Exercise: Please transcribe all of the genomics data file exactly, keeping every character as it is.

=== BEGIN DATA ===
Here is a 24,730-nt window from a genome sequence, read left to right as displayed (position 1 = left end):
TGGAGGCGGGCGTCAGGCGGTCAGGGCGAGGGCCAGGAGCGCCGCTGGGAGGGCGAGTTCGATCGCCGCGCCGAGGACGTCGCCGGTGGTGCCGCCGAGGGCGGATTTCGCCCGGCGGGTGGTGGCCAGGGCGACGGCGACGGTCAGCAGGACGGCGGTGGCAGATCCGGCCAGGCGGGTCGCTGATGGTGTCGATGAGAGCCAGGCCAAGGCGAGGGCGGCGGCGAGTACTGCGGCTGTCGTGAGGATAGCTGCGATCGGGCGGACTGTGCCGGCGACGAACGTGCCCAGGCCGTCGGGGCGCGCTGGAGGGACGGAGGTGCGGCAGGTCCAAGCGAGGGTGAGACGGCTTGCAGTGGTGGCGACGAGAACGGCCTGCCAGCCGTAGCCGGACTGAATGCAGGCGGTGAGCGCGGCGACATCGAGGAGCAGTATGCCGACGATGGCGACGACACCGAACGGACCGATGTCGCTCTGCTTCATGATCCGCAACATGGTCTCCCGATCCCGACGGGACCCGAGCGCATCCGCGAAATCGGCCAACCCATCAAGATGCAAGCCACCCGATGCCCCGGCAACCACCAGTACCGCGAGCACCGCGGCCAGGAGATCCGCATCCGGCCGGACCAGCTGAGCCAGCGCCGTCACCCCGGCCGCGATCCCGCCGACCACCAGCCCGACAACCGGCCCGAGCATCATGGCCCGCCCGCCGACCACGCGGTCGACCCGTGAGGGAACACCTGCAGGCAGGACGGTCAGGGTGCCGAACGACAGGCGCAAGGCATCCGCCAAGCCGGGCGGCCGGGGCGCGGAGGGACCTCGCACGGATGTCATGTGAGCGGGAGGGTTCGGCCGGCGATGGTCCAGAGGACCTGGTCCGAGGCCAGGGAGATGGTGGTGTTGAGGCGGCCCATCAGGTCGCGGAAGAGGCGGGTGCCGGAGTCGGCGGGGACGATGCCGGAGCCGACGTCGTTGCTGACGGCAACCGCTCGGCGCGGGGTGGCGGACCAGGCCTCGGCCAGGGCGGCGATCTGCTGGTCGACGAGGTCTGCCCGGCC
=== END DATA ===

Here is a 24,730-nt window from a genome sequence, read left to right as displayed (position 1 = left end):
TGGAGGCGGGCGTCAGGCGGTCAGGGCGAGGGCCAGGAGCGCCGCTGGGAGGGCGAGTTCGATCGCCGCGCCGAGGACGTCGCCGGTGGTGCCGCCGAGGGCGGATTTCGCCCGGCGGGTGGTGGCCAGGGCGACGGCGACGGTCAGCAGGACGGCGGTGGCAGATCCGGCCAGGCGGGTCGCTGATGGTGTCGATGAGAGCCAGGCCAAGGCGAGGGCGGCGGCGAGTACTGCGGCTGTCGTGAGGATAGCTGCGATCGGGCGGACTGTGCCGGCGACGAACGTGCCCAGGCCGTCGGGGCGCGCTGGAGGGACGGAGGTGCGGCAGGTCCAAGCGAGGGTGAGACGGCTTGCAGTGGTGGCGACGAGAACGGCCTGCCAGCCGTAGCCGGACTGAATGCAGGCGGTGAGCGCGGCGACATCGAGGAGCAGTATGCCGACGATGGCGACGACACCGAACGGACCGATGTCGCTCTGCTTCATGATCCGCAACATGGTCTCCCGATCCCGACGGGACCCGAGCGCATCCGCGAAATCGGCCAACCCATCAAGATGCAAGCCACCCGATGCCCCGGCAACCACCAGTACCGCGAGCACCGCGGCCAGGAGATCCGCATCCGGCCGGACCAGCTGAGCCAGCGCCGTCACCCCGGCCGCGATCCCGCCGACCACCAGCCCGACAACCGGCCCGAGCATCATGGCCCGCCCGCCGACCACGCGGTCGACCCGTGAGGGAACACCTGCAGGCAGGACGGTCAGGGTGCCGAACGACAGGCGCAAGGCATCCGCCAAGCCGGGCGGCCGGGGCGCGGAGGGACCTCGCACGGATGTCATGTGAGCGGGAGGGTTCGGCCGGCGATGGTCCAGAGGACCTGGTCCGAGGCCAGGGAGATGGTGGTGTTGAGGCGGCCCATCAGGTCGCGGAAGAGGCGGGTGCCGGAGTCGGCGGGGACGATGCCGGAGCCGACGTCGTTGCTGACGGCAACCGCTCGGCGCGGGGTGGCGGACCAGGCCTCGGCCAGGGCGGCGATCTGCTGGTCGACGAGGTCTGCCCGGCC